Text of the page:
So what are the options?

Have a go yourself

This isn’t suitable for everyone but there are some great online tools for designing graphics and even animations yourself. Take a look at Canva as an example for graphics and PowToon for animations. You could also have a go at your own photography or even video. Today’s smartphones are incredibly powerful and can produce some great results. Free apps you can download allow you to tweak and edit your results too. There are also online courses which can give useful information, hints and tips on how to get the most out of your camera. If you are prepared to put the time in to creating pictures and are ready to take lots from all sorts of different positions and angles, you can find yourself coming up with some really quite nice shots. If you have to take 100 to get one decent one then why not. It’s easy to delete the rejections. Have a go, get creative – you have nothing to lose!

Image Libraries

There are numerous websites offering a dizzying array of images and videos to download and use. Typically these are ‘Royalty Free’ which means you pay a one-time fee to access the image for use online (for example). You are then free to use the image on your website, blog post etc but if you wanted to use it in a brochure or on an exhibition stand you may be charged more. Stock images can be very high quality but you don’t have exclusivity.You may find a competitor using the same image as you! Stock images fine as far as they go but your own are better.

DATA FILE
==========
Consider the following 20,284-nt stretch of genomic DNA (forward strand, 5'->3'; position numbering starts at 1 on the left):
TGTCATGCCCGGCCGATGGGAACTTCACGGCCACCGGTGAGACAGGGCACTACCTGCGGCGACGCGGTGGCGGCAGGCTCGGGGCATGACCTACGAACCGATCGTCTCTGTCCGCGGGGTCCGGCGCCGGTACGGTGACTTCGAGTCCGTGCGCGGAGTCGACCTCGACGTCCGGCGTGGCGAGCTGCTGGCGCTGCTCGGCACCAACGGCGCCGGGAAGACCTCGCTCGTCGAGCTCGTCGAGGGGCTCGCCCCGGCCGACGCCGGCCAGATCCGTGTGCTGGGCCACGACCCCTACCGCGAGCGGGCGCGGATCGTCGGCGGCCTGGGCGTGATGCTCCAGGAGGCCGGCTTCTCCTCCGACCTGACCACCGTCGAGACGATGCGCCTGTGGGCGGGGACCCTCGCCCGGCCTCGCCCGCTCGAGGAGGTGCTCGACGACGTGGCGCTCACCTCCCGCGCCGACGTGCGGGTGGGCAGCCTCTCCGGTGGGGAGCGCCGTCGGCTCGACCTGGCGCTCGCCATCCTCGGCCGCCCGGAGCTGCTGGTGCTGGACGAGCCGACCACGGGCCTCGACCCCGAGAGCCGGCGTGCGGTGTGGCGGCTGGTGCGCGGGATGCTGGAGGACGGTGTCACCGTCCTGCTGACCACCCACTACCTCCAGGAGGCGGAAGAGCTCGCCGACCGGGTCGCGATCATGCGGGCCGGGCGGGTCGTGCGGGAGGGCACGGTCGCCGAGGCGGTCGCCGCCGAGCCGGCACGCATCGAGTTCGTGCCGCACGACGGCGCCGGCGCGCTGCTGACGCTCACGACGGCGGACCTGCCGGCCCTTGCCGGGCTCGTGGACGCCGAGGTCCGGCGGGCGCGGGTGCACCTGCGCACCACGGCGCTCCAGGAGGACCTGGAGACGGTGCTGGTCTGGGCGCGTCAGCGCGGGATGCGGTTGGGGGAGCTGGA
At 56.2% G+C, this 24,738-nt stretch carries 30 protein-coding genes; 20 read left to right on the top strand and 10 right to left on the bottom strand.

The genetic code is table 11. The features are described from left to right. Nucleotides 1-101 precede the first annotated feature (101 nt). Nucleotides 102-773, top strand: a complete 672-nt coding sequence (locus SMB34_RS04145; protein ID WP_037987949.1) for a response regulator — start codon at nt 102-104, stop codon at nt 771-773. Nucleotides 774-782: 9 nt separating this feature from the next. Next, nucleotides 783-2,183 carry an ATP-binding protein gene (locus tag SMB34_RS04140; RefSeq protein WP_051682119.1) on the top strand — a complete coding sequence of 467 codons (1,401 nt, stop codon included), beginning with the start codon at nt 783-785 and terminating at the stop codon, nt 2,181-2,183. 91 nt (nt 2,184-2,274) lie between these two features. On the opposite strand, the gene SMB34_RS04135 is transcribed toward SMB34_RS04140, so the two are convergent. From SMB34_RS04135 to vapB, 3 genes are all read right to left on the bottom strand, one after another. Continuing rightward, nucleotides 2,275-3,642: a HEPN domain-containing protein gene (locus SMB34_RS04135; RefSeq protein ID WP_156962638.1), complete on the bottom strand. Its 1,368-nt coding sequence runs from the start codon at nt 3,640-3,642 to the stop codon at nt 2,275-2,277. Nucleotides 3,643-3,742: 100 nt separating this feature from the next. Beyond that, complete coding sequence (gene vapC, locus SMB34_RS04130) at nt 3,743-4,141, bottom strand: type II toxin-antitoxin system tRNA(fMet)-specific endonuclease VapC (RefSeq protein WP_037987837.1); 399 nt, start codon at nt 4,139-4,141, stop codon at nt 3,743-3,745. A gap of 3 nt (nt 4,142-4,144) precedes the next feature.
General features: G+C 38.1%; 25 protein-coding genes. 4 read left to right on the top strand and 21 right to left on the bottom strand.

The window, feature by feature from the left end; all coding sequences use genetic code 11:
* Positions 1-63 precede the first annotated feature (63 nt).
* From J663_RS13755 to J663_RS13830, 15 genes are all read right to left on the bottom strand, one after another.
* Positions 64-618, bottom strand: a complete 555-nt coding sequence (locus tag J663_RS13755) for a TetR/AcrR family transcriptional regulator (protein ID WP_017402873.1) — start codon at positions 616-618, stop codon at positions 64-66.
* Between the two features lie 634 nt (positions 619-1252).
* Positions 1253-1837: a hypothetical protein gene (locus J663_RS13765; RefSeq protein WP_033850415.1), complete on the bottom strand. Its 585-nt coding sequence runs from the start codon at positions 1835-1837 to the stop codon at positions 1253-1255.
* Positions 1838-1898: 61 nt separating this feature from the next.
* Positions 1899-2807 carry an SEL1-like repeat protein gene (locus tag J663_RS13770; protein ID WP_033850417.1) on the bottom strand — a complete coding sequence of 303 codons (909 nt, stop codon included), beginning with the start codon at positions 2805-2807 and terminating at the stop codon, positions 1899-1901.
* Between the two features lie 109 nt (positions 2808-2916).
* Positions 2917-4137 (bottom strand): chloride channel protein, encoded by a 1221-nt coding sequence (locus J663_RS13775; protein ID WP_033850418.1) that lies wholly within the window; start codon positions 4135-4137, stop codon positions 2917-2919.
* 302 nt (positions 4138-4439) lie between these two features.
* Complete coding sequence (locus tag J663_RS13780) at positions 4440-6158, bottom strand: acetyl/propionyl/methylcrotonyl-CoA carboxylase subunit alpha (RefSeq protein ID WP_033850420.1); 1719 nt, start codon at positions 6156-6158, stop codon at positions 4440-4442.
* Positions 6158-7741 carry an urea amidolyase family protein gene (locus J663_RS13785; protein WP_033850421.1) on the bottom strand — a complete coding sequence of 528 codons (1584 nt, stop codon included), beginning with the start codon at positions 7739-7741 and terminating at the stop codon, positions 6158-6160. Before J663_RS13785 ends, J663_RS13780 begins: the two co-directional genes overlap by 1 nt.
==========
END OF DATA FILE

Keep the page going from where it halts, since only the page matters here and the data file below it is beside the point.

A final tip

Keep your phone with you as you go about your business and get used to snapping pictures or taking short videos of your work. If you don’t like them you can always delete them but the chances that every now and again you will produce something you can use. There is no question that the more you have a go the better you will get. Your own images belong to you and no-one else!